The drought is ringing the alarm bell as full-blown disaster looms large as there are nearly two million herders suffering from it. An all out Local and international appeal has been sent by the NORTHERN KENYA CAUCUS on drought and Famine and much is needed.
“As of now, there is hardly any emergency intervention on the ground,” said Abdifatah Yare, an aid worker with WASDA, an nongovernmental organisation.
“The government always comes in late when many lives and livelihoods are lost.
“Despite many appeals from local partners on the ground, donors are still reluctant too,” he added.
The Kenyan government has appealed for an emergency intervention to feed and water thousands of famine-ravaged herders in north-eastern Kenya.
“People are simply on the deathbed,” Kenya’s Livestock Minister Mohamed Kuti told a press conference in Nairobi. “We need an emergency mitigation measure to reach out to people and livestock who are on the verge of death.”
Biting Drought
The severe drought is not only bites Kenyan Muslims, but is also spreading across Horn of Africa.
“Death of both people and livestock is escalating,” Mohamed Abukar, the Executive Officer of Hardo, a humanitarian organization in Somalia, told
“The biggest problem is that there is no mitigation efforts going on, people are waiting simply to die.”
Besides Kenya, Somali, Djibouti, Eritrea and Ethiopia are also affected by the drought. Horn of African, a region where the overwhelming majority are Muslims, is one of the poorest in the world and the drought is adding up to the trouble. According to the United Nations, Somalia is already facing a dire humanitarian crisis in which 3.2 million people, more than 40 percent of the population, is in need of aid.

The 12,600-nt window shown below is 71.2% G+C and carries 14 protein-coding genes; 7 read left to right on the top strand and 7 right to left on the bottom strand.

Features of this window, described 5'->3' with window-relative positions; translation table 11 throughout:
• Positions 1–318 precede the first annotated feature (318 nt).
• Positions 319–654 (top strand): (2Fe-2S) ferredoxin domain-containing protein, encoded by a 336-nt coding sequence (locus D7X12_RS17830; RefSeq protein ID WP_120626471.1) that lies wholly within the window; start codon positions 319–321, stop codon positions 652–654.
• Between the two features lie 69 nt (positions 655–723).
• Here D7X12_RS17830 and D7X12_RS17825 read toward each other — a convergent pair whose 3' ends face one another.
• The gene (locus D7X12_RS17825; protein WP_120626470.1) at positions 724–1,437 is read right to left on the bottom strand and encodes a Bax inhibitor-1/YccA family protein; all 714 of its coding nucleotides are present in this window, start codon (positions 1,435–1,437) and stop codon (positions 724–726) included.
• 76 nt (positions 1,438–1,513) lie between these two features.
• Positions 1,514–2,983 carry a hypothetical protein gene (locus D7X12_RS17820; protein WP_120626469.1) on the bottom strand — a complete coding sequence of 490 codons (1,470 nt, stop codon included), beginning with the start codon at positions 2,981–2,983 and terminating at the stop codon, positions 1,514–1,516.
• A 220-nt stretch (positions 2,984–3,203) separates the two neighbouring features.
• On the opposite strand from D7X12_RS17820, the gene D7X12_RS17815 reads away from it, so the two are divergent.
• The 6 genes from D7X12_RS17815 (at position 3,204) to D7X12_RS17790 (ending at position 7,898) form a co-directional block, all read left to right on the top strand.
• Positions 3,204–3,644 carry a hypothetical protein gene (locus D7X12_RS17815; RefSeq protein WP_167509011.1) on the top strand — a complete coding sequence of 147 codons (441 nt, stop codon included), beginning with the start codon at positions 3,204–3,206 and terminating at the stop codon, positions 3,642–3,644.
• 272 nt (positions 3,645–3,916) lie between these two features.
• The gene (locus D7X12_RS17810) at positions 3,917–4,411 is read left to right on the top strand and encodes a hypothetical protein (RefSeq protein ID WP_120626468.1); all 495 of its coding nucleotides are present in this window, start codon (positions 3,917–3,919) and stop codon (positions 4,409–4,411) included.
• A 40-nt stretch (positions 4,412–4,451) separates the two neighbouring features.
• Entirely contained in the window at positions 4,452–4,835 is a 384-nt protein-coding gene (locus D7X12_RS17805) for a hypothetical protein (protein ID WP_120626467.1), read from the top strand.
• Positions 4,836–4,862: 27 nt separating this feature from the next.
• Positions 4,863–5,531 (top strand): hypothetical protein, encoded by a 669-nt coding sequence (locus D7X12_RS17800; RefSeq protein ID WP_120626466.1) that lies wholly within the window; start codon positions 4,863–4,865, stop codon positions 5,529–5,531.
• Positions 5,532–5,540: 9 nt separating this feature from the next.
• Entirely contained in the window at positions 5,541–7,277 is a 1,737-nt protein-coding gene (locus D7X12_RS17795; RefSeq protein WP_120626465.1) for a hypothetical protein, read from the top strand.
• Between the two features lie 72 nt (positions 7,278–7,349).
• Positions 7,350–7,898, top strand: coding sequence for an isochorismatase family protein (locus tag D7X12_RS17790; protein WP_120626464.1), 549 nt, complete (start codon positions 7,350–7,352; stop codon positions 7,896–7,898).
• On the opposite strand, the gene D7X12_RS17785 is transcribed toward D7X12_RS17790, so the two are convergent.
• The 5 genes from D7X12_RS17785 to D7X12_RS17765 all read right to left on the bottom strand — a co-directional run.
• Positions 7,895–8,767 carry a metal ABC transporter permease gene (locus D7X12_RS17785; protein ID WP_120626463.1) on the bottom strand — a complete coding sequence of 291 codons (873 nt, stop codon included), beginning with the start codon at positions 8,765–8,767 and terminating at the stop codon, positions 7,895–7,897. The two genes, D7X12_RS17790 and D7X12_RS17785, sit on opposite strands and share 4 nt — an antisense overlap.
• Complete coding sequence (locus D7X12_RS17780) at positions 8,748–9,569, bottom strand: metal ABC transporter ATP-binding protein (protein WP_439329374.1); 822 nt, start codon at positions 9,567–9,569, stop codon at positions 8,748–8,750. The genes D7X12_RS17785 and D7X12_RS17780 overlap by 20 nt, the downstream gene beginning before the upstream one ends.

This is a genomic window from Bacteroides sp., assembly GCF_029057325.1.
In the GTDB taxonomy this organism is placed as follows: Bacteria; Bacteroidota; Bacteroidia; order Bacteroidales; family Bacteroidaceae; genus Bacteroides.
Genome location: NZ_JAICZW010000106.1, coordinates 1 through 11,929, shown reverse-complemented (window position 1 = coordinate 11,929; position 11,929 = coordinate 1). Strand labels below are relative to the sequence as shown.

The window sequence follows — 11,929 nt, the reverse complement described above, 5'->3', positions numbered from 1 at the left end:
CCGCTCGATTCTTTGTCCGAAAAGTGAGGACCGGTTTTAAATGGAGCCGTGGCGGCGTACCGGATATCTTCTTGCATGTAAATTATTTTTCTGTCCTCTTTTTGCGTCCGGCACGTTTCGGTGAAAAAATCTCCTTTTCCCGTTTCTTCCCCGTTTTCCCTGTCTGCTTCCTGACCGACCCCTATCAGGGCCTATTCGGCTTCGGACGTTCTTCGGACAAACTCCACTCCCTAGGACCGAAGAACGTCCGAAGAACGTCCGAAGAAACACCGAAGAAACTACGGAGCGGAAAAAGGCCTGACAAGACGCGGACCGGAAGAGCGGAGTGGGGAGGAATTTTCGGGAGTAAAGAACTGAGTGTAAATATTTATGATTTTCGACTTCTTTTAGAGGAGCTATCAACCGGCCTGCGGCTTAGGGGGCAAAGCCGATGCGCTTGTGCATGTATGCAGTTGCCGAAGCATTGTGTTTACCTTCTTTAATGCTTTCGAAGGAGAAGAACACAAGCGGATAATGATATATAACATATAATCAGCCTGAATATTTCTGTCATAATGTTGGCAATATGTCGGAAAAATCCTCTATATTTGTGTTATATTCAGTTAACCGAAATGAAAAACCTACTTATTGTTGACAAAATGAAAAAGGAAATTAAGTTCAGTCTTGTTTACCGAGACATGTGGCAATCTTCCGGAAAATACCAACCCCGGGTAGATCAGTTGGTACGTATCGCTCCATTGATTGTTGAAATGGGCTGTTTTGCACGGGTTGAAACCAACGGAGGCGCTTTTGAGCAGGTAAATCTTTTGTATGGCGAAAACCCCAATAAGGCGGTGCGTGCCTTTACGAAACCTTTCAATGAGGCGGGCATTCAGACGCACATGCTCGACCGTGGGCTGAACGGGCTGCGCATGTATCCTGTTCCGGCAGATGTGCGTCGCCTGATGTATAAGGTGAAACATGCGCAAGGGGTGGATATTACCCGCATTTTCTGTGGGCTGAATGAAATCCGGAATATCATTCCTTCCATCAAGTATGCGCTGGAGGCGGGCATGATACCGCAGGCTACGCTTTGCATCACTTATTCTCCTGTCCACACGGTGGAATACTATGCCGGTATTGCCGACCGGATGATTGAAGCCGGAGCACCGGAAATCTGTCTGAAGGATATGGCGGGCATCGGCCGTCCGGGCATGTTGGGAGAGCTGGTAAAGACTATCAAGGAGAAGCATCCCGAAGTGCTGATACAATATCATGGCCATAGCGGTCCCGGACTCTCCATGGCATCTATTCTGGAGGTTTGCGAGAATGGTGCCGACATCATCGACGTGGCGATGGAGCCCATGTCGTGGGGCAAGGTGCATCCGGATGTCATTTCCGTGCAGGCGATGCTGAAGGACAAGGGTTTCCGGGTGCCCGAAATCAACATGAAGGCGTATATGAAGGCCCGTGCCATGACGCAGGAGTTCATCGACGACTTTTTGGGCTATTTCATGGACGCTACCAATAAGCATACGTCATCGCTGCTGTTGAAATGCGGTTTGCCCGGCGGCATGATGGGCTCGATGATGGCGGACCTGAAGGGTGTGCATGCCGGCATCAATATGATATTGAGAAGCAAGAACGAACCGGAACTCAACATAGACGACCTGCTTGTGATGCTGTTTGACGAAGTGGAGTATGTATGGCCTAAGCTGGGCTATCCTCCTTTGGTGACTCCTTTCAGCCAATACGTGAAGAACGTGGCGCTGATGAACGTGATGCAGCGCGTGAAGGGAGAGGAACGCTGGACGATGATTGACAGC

The local media in the war-torn county have already reported people who have died as a result of starvation in south-central Somalia. A few days ago, Hiraan Online, a Mogadishu-based Somali publication, described the situation in Somalia as the worst in recent years.
''One family alone lost 500 heads of goats due to the bad season, but the terrifying thing is the owner of the goats have committed suicide after witnessing the death of his precious assets one by one,” village elder Haji Osman Khataarey told the publication.
In the tiny nation of Djibouti, the government has appealed for $38.9 million in aid to assist pastoralists and rural dwellers affected by drought. On the other side, the Eritrean Relief and Refugees Commission (ERREC) made an appeal calling for 400,000 metric tones of grain to avert the impending humanitarian crisis that would result from this year's prolonged drought.
“In the larger Horn, the drought crisis is worse than that of 2005-2006,” said Ahmed Hussein, an international aid worker in Nairobi.

This is not only affecting muslims but christians as well, and any assistance from every one out there is very welcome and will be appreciated for.

Save a life by skipping one of your favourite meal and instead donate that amount to Muungano and help feed this people because "together we can"

Friday, April 22, 2011


To reach the least known and indeed, forgotten of Kenya’s Internally Displaced Persons (IDPs), I travelled north to Samburu County, enduring the bandit infested bone breaking 110km stretch of ruts and furrows that pass for a road between Rumuruti and Maralal town.(..)Unlike other IDPs who receive food and even money from the Government, through the Ministry of Special Programmes, the little relief food that trickles into the camp.

Experts argue that unless the government and relief organizations move in to save the situation, thousands of livestock will die and hundreds of pastoralist communities will stare starvation in the face.

In an early warning signal, the Meteorological Department is asking the people from northern Kenya- prone to drought - to brace themselves for the worst drought in as many years.

Consequently, the Meteorological Department has also put the government on notice, on the need to start stocking up and boost food supplies by seeking help from world food organizations in preparation for hard times ahead.